By now, you've probably heard about Parler, the social media platform founded in 2018, but increasingly popularized by Conservatives during the culture wars of 2020. 


As some of the mainstream social media platforms began in recent months to strengthen their speech policies, to flag posts for disseminating misinformation, or to shut down certain accounts altogether, Parler capitalized, and pushed to brand itself as the "nonpartisan Public Square" platform that would "endeavor[] to allow all free speech that is lawful."  Much like the other, more traditional social media platforms, however, SPAM, criminal activity, infringement, defamation, nudity/pornography, gratuitous violence, impersonation, and doxing are all still prohibited  on Parler. 

Parler undoubtedly succeeded in its branding efforts.  As of the date of this post, it has 8 million users and has been the number one app for many weeks on both the Apple and Google stores. Major conservative players and those blocked by more mainstream platforms are flocking to the platform.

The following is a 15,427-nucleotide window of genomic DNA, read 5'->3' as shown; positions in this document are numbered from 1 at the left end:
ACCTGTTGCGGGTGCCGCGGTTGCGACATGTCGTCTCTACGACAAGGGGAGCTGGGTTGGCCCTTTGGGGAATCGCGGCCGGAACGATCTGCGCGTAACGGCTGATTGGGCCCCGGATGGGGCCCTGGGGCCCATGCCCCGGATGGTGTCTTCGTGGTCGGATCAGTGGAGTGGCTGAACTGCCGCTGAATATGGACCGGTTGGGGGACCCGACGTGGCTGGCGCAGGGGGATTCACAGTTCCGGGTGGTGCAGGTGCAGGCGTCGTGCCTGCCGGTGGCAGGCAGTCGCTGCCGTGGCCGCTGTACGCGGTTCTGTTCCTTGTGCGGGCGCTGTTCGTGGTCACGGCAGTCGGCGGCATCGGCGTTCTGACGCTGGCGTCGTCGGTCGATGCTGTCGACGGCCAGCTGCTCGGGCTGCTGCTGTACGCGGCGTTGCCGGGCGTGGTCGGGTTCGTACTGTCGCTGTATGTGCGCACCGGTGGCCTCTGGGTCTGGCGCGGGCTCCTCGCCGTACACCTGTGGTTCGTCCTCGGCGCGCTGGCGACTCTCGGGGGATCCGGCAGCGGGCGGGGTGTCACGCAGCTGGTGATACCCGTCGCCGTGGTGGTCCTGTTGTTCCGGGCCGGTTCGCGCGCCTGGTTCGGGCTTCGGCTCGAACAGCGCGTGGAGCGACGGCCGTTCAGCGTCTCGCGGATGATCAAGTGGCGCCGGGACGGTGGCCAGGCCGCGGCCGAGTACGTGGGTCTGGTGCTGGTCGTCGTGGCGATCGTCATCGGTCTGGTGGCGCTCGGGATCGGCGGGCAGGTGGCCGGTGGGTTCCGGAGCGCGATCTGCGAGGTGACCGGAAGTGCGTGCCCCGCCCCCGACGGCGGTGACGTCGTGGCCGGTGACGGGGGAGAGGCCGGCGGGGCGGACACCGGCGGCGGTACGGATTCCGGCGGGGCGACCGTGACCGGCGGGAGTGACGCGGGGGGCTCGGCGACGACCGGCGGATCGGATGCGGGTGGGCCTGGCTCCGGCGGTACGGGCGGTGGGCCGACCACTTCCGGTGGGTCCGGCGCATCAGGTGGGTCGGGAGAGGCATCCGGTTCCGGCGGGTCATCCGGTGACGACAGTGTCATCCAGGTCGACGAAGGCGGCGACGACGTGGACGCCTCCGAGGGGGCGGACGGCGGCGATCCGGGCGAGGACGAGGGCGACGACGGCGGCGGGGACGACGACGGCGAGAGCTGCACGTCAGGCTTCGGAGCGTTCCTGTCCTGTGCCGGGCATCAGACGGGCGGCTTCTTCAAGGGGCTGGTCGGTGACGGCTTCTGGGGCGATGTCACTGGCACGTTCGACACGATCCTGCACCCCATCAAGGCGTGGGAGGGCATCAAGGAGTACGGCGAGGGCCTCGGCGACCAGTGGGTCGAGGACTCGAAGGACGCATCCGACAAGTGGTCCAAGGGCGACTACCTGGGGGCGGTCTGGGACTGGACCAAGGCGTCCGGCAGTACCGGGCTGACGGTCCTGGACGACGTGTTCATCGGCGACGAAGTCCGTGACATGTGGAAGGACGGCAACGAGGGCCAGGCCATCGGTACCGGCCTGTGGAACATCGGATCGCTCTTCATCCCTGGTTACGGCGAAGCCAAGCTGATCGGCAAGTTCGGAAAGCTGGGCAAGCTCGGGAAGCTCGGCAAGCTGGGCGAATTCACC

Parler works like many other social media platforms, including Reddit and Twitter. Parler is free, uses hashtags to categorize content, allows users to comment on other "Parleys" (the platform's version of "Tweets"), and to "echo" other Parleys (Parler's version of "Re-Tweeting"). Parleys are each limited to 1000 characters, can contain links, characters and GIFs, can be up- and down-voted, and can receive likes or "votes" (as they're called on Parler). Parleyers can follow one another, make their own accounts private, and view content from the accounts that they follow in a feed (although one that runs chronologically, as opposed to ranked by algorithm). Parleyers can also mute or block others, and can chat with each other privately via direct message functionality. 


Some interesting features on Parler include the ability for all  Parleyers to get "verified," a designation often reserved on other social media platforms for the rich and famous. Verified Parler accounts are labeled with a red badge, and users can set their settings to view only Parleys from other verified users. The theory behind this verification system is to allow Parleyers to avoid seeing content from trolls or bots.